• The relative value of pulmonary artery wedge pressure (PAWP) and right ventricular end-diastolic volume index (RVEDVI) as a reflection of the preload status of the critically ill was determined in 29 patients. Regression analysis of 131 hemodynamic studies demonstrated that cardiac index (CI) correlated better with RVEDVI (r=.61) than did PAWP (r =.42). Comparisons of PAWP and RVEDVI showed that possible misleading information concerning filling volume was provided by the PAWP at some time in 15 (52%) of these patients. In 15 patients given 22 fluid challenges, patients with a high PAWP (≥18 mm Hg) "responded" with a rise in CI more frequently than did patients with a low PAWP (<12 mm Hg). However, all eight patients with a RVEDVI less than 90 mL/m2 responded with a rise in CI, but all seven patients with a RVEDVI greater than or equal to 139 mL/m2 failed to respond. Thus, RVEDVI more accurately predicted preload recruitable increases in cardiac output.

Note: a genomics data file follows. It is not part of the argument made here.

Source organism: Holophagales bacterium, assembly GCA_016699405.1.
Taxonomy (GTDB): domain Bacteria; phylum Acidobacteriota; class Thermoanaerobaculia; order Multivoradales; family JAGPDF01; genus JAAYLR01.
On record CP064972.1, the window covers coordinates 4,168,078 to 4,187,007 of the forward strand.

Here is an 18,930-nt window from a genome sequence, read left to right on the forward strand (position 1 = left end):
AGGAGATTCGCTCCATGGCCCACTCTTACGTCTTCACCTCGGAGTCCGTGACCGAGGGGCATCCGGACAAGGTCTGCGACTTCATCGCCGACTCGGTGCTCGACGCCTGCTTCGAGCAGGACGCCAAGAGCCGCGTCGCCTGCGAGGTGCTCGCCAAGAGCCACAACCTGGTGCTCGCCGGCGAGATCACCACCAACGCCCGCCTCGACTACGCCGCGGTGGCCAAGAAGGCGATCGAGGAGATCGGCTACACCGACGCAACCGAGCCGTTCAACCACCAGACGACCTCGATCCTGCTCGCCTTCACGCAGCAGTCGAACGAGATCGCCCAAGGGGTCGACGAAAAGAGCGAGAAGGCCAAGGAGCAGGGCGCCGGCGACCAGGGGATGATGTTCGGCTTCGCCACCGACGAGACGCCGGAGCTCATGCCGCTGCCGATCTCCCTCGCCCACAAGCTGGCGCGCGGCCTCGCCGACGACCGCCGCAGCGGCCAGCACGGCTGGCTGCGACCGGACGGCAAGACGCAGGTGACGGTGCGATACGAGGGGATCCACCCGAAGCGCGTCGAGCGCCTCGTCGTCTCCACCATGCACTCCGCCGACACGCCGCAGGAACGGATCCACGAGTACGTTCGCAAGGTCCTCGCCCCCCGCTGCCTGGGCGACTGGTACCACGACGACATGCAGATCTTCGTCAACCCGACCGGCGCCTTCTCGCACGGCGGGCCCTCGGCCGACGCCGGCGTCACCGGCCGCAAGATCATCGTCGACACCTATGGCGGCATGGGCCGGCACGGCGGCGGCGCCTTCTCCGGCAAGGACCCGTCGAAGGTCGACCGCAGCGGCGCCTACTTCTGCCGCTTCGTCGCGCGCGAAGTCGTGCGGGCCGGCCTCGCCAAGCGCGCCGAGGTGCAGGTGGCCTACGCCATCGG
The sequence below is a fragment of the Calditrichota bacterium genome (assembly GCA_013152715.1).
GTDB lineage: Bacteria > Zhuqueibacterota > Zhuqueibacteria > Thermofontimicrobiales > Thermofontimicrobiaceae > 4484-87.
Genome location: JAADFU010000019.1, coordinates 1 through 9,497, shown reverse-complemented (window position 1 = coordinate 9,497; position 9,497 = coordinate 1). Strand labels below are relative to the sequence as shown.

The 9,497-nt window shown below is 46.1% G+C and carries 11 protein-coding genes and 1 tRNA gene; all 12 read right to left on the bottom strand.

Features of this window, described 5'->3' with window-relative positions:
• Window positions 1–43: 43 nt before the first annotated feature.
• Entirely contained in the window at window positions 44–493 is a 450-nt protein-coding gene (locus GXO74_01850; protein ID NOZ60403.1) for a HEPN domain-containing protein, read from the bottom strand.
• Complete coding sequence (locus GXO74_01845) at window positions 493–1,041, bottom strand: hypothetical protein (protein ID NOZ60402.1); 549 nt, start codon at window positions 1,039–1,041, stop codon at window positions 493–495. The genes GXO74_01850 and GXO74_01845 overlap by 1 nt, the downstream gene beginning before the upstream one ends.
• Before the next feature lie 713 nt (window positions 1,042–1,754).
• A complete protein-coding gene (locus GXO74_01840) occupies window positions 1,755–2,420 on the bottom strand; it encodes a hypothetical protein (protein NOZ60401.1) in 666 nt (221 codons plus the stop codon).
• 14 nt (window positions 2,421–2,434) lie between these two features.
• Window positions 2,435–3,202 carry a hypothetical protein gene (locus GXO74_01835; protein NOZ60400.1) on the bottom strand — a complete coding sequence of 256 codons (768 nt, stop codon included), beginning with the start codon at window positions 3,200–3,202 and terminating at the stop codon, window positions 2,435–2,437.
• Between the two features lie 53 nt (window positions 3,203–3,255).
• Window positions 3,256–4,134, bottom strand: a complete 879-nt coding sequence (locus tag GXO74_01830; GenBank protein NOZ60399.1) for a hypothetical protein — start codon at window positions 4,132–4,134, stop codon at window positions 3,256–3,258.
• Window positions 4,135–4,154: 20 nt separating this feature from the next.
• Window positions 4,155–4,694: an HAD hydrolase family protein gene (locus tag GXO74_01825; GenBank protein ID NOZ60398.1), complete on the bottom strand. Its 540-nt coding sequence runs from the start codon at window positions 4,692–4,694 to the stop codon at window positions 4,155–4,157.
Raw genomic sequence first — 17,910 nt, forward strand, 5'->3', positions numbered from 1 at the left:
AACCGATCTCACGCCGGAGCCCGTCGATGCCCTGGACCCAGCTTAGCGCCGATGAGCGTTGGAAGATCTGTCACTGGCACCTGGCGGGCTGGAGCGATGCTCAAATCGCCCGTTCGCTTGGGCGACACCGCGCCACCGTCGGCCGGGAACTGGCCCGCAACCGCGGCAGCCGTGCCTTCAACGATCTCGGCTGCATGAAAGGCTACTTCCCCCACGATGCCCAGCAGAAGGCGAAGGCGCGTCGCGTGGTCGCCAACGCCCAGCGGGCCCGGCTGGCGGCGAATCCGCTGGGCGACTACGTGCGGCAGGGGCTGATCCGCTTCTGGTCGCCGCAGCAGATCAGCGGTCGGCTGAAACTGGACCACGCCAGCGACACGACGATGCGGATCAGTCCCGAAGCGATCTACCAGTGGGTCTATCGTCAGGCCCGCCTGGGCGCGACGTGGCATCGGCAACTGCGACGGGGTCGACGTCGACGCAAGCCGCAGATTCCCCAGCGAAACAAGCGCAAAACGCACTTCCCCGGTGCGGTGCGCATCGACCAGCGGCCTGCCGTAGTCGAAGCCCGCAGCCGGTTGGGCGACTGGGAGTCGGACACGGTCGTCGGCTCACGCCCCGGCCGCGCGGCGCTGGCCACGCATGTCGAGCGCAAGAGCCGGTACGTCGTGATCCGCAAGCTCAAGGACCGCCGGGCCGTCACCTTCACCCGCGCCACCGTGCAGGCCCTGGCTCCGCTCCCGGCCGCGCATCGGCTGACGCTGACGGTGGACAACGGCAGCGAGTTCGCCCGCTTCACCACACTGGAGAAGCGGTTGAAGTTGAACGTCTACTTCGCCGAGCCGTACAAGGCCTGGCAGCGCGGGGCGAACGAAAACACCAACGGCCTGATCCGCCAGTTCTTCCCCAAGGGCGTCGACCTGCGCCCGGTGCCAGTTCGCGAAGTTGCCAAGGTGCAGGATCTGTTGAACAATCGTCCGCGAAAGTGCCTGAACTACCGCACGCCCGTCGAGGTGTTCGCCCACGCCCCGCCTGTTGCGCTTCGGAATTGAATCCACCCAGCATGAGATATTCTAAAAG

(Arch Surg. 1992;127:817-822)
Diebel LN, Wilson RF, Tagett MG, Kline RA. End-Diastolic Volume: A Better Indicator of Preload in the Critically Ill. Arch Surg. 1992;127(7):817–822. doi:10.1001/archsurg.1992.01420070081015
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